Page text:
The 2020 Presidential Race Will Be Unlike Anything We Have Seen Before
We are reaching the climax of what has been one of the most interesting election seasons in recent memory. Even before we reached the point of virus-related rescheduling and interruption, it has been a fun one to watch as a political observer.
Aside from all the spectacle, there are some real issues that hang in the balance and make this upcoming election more important than any in the past.
We are dealing with one of the greatest challenges of our time in the COVID-19 pandemic. It has fundamentally changed the way we live our life on a daily basis. It has changed the very nature of our interactions with other humans. Also, it will n doubt impact how we vote. That impact on the normalcy of voting could very well be the most pressing concern of the upcoming election.
How Will The Virus Change How We Vote?
The days of casually walking into your polling place and dropping your ballot into a box, getting your sticker from the old lady, and going about your business, are over. Virus concerns are likely to be different in November and vary wildly from state to state. You will more than likely see the political battle as to how to reorganize the election fall into two camps. One, where elected officials and those that support them want to maintain the status quo. They will attempt to remind us that our patriotic duty to the voting process should override our fear of contracting COVID-19. The other camp will be people who want to open up new opportunities for people to vote in order to overcome the effect that a virus has on potential voter turnout. This will be the camp that advises people to be able to vote early, or by mail. They will always be the ones pushing for longer voting hours and more polling locations. Who will win? Which side will prevail? What does that mean a specific candidate you do or do not like? It all depends.
It Is All About Turnout
This election won't be decided by who has the most money in the bank or who does best at the debate (if we even have one). This election will be determined by turnout. It will all come down to who can get the most of their supporters counted on election day. Sounds super simple and maybe a little bit obvious? Let me explain.
On a state by state basis, what the election will look like in November is being formed. This process is part of the political wrangling as is. It may as well be considered of the campaign at this point. Trump supporters will lobby for normalcy, they will point to inaccurate or often just made up statistics about voter fraud and assert that it will run rampant if additional paths to voting are opened up. Biden supporters will say this is in an unprecedented time in our democracy and it demands unprecedented action.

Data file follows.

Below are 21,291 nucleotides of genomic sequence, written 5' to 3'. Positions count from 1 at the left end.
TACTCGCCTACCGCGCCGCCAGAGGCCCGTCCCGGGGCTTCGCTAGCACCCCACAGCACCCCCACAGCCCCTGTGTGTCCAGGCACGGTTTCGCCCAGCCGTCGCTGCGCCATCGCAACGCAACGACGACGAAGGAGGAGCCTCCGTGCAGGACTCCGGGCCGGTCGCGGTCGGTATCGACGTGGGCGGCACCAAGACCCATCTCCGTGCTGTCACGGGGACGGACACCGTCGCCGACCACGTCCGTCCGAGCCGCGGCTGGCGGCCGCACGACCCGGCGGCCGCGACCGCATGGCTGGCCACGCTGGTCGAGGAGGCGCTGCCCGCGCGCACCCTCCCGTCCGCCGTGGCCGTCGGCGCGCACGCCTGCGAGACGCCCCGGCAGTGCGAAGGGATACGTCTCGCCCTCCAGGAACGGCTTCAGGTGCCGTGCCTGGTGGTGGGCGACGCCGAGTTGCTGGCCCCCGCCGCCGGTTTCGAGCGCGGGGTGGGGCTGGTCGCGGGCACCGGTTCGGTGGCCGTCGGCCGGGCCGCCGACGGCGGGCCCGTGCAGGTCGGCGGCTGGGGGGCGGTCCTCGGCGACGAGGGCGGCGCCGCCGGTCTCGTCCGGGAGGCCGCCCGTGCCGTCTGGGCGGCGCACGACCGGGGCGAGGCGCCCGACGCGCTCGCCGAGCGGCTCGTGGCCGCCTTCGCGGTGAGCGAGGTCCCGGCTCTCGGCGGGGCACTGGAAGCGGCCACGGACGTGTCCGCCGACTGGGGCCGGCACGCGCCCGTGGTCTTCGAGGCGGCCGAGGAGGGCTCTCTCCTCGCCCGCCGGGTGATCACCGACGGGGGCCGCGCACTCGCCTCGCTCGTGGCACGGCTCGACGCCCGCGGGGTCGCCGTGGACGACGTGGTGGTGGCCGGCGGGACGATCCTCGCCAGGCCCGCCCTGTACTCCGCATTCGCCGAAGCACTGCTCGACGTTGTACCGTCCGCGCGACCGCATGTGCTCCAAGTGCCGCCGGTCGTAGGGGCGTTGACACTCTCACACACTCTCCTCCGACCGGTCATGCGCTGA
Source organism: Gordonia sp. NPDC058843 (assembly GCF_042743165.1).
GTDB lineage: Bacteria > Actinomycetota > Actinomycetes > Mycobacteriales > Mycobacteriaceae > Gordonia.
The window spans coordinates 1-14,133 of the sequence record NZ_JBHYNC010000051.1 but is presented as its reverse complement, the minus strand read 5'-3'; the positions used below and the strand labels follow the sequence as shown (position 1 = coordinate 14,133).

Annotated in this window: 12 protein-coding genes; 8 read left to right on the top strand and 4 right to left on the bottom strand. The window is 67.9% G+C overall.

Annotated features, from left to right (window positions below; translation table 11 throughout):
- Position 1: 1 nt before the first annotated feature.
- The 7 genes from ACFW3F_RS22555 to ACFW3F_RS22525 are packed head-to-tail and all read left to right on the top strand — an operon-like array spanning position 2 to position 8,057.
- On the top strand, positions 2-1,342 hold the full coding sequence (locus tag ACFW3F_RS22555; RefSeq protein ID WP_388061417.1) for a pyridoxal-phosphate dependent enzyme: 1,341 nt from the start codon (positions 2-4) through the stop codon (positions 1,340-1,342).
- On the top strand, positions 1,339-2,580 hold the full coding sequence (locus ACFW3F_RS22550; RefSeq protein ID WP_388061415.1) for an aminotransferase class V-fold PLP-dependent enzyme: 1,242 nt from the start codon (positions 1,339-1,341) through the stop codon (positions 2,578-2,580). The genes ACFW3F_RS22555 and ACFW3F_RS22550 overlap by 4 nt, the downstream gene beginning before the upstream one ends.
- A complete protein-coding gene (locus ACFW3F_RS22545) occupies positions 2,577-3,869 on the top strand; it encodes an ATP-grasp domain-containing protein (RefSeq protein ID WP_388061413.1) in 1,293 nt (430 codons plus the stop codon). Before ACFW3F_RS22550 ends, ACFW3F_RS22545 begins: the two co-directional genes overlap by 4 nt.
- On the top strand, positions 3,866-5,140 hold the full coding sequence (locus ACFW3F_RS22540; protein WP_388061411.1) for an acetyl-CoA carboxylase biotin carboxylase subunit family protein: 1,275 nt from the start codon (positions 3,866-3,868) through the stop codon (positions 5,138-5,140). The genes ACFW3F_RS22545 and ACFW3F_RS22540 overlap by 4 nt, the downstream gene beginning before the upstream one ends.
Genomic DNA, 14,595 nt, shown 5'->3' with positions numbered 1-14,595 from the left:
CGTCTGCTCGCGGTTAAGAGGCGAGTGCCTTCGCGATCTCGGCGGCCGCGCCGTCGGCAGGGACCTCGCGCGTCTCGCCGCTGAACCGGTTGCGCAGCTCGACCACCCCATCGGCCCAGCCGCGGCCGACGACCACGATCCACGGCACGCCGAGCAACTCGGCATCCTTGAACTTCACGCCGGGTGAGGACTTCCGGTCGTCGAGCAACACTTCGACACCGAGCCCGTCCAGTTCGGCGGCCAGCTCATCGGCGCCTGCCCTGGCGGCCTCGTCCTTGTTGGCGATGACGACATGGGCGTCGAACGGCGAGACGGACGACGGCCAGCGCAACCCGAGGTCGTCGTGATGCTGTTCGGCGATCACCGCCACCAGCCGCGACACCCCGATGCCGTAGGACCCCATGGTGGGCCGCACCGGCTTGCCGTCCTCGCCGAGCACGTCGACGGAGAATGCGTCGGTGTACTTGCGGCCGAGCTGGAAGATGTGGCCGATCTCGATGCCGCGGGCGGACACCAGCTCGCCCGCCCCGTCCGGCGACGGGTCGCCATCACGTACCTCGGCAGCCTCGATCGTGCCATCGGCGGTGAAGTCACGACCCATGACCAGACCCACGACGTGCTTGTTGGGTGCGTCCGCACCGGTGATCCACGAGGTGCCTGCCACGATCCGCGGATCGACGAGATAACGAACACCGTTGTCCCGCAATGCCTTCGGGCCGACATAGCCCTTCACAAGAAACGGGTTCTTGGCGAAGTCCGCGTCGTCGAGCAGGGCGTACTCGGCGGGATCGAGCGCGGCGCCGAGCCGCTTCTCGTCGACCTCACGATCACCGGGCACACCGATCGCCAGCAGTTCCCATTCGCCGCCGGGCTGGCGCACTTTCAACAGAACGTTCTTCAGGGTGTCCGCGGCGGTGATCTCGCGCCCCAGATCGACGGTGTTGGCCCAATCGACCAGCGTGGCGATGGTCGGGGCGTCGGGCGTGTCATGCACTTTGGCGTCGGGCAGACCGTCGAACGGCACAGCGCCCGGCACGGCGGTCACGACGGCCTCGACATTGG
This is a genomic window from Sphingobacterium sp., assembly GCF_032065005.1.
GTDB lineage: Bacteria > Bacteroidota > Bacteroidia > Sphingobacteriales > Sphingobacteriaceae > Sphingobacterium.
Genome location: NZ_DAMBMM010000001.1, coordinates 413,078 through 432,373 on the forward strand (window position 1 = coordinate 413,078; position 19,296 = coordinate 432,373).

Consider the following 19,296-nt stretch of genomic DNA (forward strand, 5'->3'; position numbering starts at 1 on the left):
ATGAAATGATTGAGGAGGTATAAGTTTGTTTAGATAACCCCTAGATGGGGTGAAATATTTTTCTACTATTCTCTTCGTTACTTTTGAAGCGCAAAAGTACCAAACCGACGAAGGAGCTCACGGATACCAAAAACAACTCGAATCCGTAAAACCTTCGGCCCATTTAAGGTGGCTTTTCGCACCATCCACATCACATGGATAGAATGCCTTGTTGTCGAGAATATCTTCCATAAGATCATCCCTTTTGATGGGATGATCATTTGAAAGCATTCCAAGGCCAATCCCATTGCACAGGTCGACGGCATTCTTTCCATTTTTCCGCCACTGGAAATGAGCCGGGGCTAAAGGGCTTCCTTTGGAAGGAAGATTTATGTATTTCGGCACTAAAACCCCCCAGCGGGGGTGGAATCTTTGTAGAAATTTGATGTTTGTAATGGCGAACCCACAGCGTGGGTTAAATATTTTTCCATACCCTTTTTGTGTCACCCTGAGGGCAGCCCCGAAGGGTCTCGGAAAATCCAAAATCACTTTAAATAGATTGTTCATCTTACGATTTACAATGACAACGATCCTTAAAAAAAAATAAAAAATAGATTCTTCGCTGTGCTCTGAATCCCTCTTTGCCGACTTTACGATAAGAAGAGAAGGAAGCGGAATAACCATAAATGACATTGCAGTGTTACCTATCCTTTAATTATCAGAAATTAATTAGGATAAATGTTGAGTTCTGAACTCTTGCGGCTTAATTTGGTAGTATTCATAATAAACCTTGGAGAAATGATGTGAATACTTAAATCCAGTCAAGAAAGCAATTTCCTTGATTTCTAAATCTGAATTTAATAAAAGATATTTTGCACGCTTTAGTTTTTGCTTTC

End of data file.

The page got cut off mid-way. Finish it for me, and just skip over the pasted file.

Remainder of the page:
Does Trump Incumbency Hurt or Help?
Being an incumbent in a political race is almost always positive. It allows you to have a campaign already built and a steady base of supporters who you can reliably expect to show up to the polls and extol the virtues of your candidacy to others. Often, this is not, however, a perfect gift without any strings attached. With the incumbency comes detractors. People who have seen your stint in public policy and are now going to be able to for the first time, make a judgment call on it.
Much has been written, and rightly so, about the conviction and intensity of Trump's support. Trump acknowledged himself that he could "shoot someone on 5th avenue" and still be fine politically. He isn't wrong. Polls have shown wide support for Trump during scandals and issues that would have surely buried other politicians. He also saw an increase in approval numbers during the early stages of this pandemic. That increase has since settled down but is impossible at the time of writing (May 3rd, 2020) to know if Trump will be able to continue to ride out the storm of this virus without suffering any political ramifications. Looking back at the past and taking into account his approval rating has already dropped, it would be safe to assume that this issue hurts the president.
Certainly, the Trump team would love to be running for reelection without an economy in shambles and market volatility at an all-time high. They had pinned much of their reelection hopes on what was at the time a very strong economy. That all changed at the end of March. Now the conversation that Trump has to have is that he is the right person for the job of handling our economy, which is a tough conversation given everything going on around him. It has shifted the focus from Trump being able to brag about his economic accomplishments, to Trump talking about how much worse things could have been.
The Other Guy
This election is not just a referendum on Trump, it is a choice between two people. The Democrats had initially had an incredibly deep field which has been shrunk down to Joe Biden being the front runner and having the endorsements of the other candidates. Joe Biden was a popular VP and a very liked person in democratic circles. Questions have lingered about his age and mental capability. He is gaffe-prone and his campaign has seen far less enthusiasm then they would like at this point.
In The End
It will come down to which force is stronger. Is the desire to remove Trump from office regardless of the excitement levels of the alternative strong enough to overcome Trumps staunch support? And even if it is, will that be reflected given the changing environment of voting in this country, specifically as it pertains to this disease. Regardless, it will be interesting to watch and will no doubt be a source the source of Facebook arguments for years to come.